Fat White Vampire Blues

Vampire, nosferatu, creature of the night–whatever you call him–Jules Duchon has lived (so to speak) in New Orleans far longer than there have been drunk coeds on Bourbon Street. Weighing in at a whopping 450 pounds, swelled up on the sweet, rich blood of people who consume the world’s fattiest diet, Jules is thankful he can’t see his reflection in a mirror. What’s worse, he’s watched his neighborhood truly go to hell–and now, a new vampire is looking to drive him out altogether. Jules must find a way to contend with the hurdles that life throws at him . . . without getting a stake through the heart. It’s enough to give a man the blues.
(from the back cover blurb)

Wanna Read an Excerpt?

Wanna Read “The Secret Origin of Jules Duchon, Vampire”?

Wanna read a Jules Duchon short story?


Praise for Fat White Vampire Blues:

“Poor Jules Duchon. It isn’t easy being a vampire in New Orleans . . . Jules is an often hapless hero, but a sympathetic one, and readers of vampire fiction will delight in this droll parody of the genre.”
Booklist (*Starred Review*)

“This wry, witty, and often hilarious first novel delivers a wonderful mixture of characters and lovingly evokes the charm of the Big Easy.” Read more
Library Journal

“Exuberantly tasteless . . . almost as much fun to read as it probably was to write.” Read more
Kirkus Reviews

“There’s a great tradition of New Orleans vampire novels . . . In this very, very funny first novel, Andrew Fox bears the standard high . . . [he] brings the city in all its immense variety, all its tastes, its smells, its customs and self-contradictions, darkly to life. Sharply plotted, witty in language and invention, Fat White Vampire Blues moves to a perfect if unsuspected conclusion.” Read more
–James Sallis, Magazine of Fantasy and Science Fiction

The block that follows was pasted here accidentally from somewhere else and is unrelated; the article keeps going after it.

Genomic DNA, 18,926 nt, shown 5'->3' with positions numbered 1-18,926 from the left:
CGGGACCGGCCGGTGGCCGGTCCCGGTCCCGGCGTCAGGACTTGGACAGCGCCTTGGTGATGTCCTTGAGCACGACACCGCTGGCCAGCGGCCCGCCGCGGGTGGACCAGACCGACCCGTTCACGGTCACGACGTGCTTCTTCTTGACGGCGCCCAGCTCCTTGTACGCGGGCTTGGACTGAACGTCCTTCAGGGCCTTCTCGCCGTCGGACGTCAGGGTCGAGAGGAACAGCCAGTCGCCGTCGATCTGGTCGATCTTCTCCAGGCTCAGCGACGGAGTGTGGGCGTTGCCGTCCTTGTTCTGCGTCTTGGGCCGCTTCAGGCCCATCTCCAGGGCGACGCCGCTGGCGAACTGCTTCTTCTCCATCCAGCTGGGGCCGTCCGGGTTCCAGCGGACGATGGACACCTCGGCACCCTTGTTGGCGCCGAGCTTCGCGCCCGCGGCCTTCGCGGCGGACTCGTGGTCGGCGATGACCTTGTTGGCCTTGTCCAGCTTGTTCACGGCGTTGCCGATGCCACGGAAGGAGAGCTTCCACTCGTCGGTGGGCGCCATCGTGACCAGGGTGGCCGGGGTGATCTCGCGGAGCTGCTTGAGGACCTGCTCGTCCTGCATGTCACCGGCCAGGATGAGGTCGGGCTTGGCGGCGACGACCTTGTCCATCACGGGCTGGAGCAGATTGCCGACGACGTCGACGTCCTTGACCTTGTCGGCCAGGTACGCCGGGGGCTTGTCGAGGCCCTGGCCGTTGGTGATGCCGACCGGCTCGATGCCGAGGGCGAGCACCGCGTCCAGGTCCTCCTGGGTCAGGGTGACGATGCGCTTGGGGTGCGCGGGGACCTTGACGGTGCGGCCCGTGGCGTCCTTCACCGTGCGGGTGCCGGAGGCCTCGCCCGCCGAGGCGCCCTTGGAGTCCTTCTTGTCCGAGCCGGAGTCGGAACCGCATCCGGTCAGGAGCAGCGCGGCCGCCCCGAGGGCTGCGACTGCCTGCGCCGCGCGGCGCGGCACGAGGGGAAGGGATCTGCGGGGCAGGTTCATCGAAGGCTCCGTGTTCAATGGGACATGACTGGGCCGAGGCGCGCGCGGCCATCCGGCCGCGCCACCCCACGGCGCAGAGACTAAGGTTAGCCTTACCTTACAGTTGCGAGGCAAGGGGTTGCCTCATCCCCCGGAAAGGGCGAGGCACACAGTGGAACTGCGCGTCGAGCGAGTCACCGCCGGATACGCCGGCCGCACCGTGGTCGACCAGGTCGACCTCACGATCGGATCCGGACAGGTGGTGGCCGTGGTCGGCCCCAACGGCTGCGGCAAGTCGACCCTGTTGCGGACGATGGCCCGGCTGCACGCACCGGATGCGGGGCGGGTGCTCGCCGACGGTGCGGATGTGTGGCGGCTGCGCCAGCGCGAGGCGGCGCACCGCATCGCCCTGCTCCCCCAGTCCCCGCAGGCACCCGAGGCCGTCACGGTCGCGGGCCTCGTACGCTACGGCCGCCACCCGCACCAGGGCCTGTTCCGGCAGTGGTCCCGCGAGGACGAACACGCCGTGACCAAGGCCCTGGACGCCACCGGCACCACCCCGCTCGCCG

“For all its wackiness and deliberate parodies, Fat White Vampire Blues comes surprisingly close to what has been called the “gargantuan tumultuous human tragicomedy” of A Confederacy of Dunces. It’s witty, moving, possessed of a keen social consciousness, and serves as a clear-eyed tribute to a great city over the course of time. And by book’s end, Jules is more than an obese undead loser; we know him as a man.”
-Faren Miller, Locus

“After two decades of reviewing books for Fangoria, I don’t recall being as surprised and delighted as I was with Fat White Vampire Blues. Andrew Fox’s hero is the anti-Lestat we didn’t even know we needed. This is the best thing to happen to vampire fiction in ages.”
-Linda Marotta, Fangoria Magazine

Fat White Vampire Blues . . . is a relentlessly entertaining romp through New Orleans’s supernatural underworld. It’s the best vampire comedy since Christopher Moore’s sardonic ode to San Francisco, the classic Bloodsucking Fiends. . . . (The book) is a surprisingly inventive, moving and complex tale that never fails to elicit a smile, even at its most brutal or at its most tender. And it has a killer ending–the kind of powerful final punch that elevates a novel another notch or two.” Read more
-Claude Lalumiere, Montreal Gazette

Fat White Vampire Blues is like the drunken revelry of Mardi gras. You never know what odd character is going to show up on the next page. You often find yourself laughing hysterically and sometimes can’t even remember why. In the back of your mind you will have an urge for a hurricane and basin street Jazz. Most of all you know you don’t want all the fun to end.” Read more
Brian Houle, About.com

Fat White Vampire Blues passes the ‘Something New’ test with flying colors. . . Andrew Fox has done the seemingly impossible: paying homage to New Orleans and to John Kennedy Toole’s near-legendary A Confederacy of Dunces while simultaneously giving us a gentle satire of Anne Rice and Laurel K. Hamilton. Amazingly, the book doesn’t collapse under all that weight. It’s funny, it’s touching, and the characters, even the eccentric ones, ring true.” Read more
Peggy Hailey, RevolutionSF.com

“While New Orleans has enjoyed its own renaissance of interest in vampire culture thanks to the mid-1990s success of Anne Rice, another author has turned the suave image of undead bloodsuckers on its head. Fat White Vampire Blues. . . puts the sarcastic bite back into the passe archetype of the lovely immortal.” Read more
Kris Bares, New Orleans Gambit Weekly

“Jules’s escapades through a Crescent City populated by strippers, drag queens, cab drivers and gang members hustling amid settings familiar to those of us in South Louisiana should delight fans of vampire fiction and of stories set in the Big Easy.” Read more
June Pulliam, Necrofile


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